All of the previously download only gigs have been comprehensively remastered also.

This is a key era for the band & one of the most requested from fans of the band when it comes to archive releases.

When can I order it?


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On This Date 41 Years Ago...
:: Posted by Sid Smith on Tue., Oct 6, 2015
King Crimson released Red, their final studio album of the 1970s on October 6th, 1974.

Now regarded as one the most important albums of that decade, Red frequently turns up in numerous best of lists by artists and magazines.

Here's what the New Musical Express had to say about the album upon its release that week 41 years ago today. 

THE PREVIOUS two albums by this final King Crimson lineup have never been as hysterically self-conscious in their obvious adventurousness as the first four studio records that came out under the band's name.

In fact, listening to certain parts of each of those early albums can frequently provoke nothing as crassly simple as severe brain damage but a rather more civilised basic aural pain.

In general, it's a pretty tidy set of neuroses, instability and insecurity — both musical and personal — that cuts a jagged edged swathe across the eight sides. The psychic melodramas do, though, have the saving grace of being carried out with an appropriate sense of artistic folly.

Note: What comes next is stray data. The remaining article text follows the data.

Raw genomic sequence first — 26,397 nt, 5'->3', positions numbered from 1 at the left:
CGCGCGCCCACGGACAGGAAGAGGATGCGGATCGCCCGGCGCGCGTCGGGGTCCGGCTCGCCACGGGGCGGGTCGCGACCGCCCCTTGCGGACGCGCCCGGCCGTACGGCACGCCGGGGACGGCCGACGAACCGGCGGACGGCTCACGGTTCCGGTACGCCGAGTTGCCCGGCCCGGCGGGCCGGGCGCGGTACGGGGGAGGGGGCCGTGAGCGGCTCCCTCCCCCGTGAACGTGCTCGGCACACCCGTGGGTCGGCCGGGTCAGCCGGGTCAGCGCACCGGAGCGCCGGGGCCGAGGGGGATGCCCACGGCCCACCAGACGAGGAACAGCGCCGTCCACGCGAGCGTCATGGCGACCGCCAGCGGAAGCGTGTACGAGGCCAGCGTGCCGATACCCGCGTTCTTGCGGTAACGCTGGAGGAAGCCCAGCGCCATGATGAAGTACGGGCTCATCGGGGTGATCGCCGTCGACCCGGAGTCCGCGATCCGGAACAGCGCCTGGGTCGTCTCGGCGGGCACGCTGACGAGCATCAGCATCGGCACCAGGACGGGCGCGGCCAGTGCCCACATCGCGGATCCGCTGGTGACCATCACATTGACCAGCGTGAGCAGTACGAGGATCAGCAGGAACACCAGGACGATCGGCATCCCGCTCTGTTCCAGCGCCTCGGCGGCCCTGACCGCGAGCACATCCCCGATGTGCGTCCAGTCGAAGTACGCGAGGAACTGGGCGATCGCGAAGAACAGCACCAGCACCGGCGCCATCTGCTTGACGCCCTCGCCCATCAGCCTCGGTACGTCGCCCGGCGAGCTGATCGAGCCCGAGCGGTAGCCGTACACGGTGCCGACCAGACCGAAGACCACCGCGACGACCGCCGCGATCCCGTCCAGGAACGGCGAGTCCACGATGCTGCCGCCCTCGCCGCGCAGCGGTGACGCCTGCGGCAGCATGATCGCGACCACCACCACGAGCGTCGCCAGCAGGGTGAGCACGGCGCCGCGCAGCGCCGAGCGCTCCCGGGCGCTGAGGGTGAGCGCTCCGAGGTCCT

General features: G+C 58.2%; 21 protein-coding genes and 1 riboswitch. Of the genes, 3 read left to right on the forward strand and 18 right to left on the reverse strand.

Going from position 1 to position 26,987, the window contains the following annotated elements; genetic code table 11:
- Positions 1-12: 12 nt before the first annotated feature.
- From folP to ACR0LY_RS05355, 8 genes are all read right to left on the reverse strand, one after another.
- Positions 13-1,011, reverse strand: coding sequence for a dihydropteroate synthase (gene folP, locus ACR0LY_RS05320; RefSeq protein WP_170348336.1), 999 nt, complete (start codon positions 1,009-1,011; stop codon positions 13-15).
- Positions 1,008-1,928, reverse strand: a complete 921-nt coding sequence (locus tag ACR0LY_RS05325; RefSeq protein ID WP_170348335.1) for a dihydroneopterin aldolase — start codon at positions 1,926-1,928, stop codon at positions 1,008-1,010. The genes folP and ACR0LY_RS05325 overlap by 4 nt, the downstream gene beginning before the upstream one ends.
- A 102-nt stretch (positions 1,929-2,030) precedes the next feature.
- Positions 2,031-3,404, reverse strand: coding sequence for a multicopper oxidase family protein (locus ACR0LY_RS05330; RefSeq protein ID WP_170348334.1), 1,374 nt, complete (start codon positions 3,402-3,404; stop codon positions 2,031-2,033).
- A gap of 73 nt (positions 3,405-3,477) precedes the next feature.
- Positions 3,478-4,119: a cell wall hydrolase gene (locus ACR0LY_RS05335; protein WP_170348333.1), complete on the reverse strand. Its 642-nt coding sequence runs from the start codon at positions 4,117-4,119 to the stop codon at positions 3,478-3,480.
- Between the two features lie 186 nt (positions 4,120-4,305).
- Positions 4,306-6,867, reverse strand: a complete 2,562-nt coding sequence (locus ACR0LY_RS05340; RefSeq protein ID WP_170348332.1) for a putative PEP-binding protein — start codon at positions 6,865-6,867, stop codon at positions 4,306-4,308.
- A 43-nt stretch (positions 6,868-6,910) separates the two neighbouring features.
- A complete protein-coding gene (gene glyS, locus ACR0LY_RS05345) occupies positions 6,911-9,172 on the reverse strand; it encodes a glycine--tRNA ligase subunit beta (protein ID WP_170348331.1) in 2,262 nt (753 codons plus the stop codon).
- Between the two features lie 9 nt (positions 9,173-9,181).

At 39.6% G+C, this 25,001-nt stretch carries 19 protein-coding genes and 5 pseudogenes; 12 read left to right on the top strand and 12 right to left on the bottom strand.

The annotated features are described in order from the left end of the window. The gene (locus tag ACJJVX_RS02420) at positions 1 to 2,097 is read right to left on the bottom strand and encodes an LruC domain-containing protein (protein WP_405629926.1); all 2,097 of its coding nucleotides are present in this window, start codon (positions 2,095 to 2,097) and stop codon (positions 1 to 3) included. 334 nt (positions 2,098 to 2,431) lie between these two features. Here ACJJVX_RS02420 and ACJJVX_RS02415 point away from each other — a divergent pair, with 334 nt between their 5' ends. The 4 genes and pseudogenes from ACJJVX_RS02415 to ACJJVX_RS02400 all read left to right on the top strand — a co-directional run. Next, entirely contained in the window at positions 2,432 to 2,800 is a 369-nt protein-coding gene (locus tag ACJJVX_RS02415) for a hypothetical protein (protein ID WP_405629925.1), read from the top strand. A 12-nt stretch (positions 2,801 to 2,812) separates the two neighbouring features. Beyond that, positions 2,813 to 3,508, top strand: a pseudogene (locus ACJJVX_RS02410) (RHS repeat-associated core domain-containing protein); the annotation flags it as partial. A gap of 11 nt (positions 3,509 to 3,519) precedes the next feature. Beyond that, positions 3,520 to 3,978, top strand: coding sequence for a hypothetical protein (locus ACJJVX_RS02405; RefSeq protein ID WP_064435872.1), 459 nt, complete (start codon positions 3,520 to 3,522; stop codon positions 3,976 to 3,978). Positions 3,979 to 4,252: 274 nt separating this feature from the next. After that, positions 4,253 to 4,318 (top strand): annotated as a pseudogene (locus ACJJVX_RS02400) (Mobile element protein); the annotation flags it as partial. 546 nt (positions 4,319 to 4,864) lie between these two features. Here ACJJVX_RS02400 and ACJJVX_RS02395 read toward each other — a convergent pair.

Indeed when juxtaposed against the histrionics of those records Larks Tongues In Aspic, Starless And Bible Black and, now, Red would seem to have been recorded in a state of almost Calvinistic general togetherness — or, if you prefer, what used to be known at school as "maturity" — and even if Larks Tongues does marginally fail to cut it due to a rather too noticeable excess of zeal then Starless, which is minus both Jamie Muir and His Percussive Pistacchio Nuts and the perfectionist production of the former — though not credited on the sleeve as such the whole of side two was cut live — comes up with a more consistent and relaxed amount of highs than any of its predecessors.

There's one other little plus that Starless has going for it...uh...it...well, it nearly swings.